BEIJING, China — The Germans remain right at home on China’s Olympic sliding track.
Winners of gold medals in seven of the eight sliding events so far at the Beijing Games, Germany has put itself in prime position to add more hardware to its record-setting total — holding down the top two spots at the midway point of the women’s bobsled competition Friday night.
Laura Nolte and Deborah Levi have a commanding half-second lead after two runs, with a combined time of 2:02.05. Defending Olympic champion Mariama Jamanka and Alexandra Burghardt are second, in 2:02.55.
And the U.S. is third, with four-time medalist Elana Meyers Taylor and brakeman Sylvia Hoffman finishing their first two runs in 2:02.79 — well ahead of Canada's Christine de Bruin, who posted a two-run time with brakeman Kristen Bujnowski of 2:03.21.
Monobob gold medalist Kaillie Humphries, seeking a fifth Olympic medal and fourth gold, has some work to do. Teaming with brakeman Kaysha Love, Humphries is fifth at the midway point in 2:03.38.
The final two runs of the event are Saturday night.
It's no surprise to see those nations at the top of the standings. The U.S., Germany and Canada have combined to win 14 of the previous 15 Olympic medals awarded in the event; Italy is the exception, winning bronze in 2006.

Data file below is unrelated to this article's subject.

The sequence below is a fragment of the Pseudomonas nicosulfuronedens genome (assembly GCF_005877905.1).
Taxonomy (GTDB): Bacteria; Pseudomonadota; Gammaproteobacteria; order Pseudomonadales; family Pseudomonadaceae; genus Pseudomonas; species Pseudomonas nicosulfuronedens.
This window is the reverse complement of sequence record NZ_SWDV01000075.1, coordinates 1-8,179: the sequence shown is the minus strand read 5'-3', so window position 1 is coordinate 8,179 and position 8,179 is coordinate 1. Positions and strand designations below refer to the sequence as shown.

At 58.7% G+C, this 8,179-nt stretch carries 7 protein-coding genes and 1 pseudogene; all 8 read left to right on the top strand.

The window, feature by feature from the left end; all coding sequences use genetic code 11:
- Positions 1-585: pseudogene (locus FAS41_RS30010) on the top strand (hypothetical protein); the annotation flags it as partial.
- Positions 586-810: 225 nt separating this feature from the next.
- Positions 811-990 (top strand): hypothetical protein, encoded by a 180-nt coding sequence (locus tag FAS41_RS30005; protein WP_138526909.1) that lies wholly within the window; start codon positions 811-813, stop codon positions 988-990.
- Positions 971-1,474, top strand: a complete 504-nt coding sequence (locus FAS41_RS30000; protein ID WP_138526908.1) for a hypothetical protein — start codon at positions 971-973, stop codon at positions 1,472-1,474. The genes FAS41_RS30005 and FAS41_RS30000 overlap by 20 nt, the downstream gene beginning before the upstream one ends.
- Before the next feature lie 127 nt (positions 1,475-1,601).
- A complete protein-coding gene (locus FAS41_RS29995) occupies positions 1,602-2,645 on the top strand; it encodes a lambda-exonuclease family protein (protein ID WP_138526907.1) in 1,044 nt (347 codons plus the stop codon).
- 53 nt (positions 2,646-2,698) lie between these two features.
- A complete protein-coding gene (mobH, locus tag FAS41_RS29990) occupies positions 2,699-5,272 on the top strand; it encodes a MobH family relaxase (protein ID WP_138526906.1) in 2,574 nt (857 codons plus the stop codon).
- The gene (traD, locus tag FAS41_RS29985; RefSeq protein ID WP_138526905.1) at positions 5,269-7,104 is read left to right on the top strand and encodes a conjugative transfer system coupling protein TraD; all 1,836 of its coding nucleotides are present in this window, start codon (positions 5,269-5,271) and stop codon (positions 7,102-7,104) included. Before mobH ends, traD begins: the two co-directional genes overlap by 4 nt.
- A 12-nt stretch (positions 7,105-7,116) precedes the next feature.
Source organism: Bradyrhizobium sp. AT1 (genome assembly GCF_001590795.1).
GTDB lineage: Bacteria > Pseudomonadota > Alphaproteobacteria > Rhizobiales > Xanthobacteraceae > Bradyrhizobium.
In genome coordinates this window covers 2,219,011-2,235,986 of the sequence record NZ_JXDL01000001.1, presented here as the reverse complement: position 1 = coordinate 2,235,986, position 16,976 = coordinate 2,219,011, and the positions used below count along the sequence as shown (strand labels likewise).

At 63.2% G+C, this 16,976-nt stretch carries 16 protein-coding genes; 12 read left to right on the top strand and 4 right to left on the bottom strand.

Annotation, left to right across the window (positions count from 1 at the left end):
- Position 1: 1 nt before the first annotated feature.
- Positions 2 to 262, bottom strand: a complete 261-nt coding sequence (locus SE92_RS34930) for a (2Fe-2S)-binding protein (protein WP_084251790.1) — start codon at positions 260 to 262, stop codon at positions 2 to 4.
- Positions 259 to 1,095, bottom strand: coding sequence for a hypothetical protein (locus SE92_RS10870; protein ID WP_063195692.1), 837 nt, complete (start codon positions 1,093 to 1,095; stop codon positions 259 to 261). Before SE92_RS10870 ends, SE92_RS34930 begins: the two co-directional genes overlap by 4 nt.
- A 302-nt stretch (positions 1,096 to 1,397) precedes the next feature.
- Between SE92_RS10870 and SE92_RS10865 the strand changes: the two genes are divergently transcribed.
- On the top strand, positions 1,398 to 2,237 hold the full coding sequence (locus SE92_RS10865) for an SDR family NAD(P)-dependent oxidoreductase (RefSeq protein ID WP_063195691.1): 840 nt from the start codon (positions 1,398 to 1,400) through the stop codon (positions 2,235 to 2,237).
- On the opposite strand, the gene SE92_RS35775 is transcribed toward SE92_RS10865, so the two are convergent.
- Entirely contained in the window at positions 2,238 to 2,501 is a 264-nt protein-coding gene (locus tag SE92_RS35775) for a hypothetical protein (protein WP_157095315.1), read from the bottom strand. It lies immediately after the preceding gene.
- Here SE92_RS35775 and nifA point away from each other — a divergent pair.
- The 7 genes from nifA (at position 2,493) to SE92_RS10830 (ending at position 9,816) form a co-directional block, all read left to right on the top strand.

Germany's seven sliding golds already at these Olympics is a record for any nation, and its 12 medals — and counting — ties what East Germany and West Germany managed in 1976.
Germany went 4-for-4 in luge events at these Olympics, then 2-for-2 in skeleton and swept the medals in the two-man bobsled race. The only gold from the Yanqing Sliding Center that hasn’t gone to Germany so far was in women’s monobob, when Humphries won and Meyers Taylor was second for the U.S.
That may be the lone blip on the German sliding resume from these games, with Nolte leading this event and reigning world champion Francesco Friedrich the big favorite in the four-man event that begins Saturday morning.
Nolte set the tone, leading after the first run Friday night with Jamanka — the defending Olympic champion — only 0.06 seconds behind. Meyers Taylor was third, Humphries fourth at that point, the first-to-fourth gap being 0.37 seconds.
The order largely stayed the same in the second heat, the only change being de Bruin passing Humphries in the race for fourth.
The only big mover in the second run was Russian Nadezhda Sergeeva, who was 16th in the first heat but climbed to ninth at the midpoint.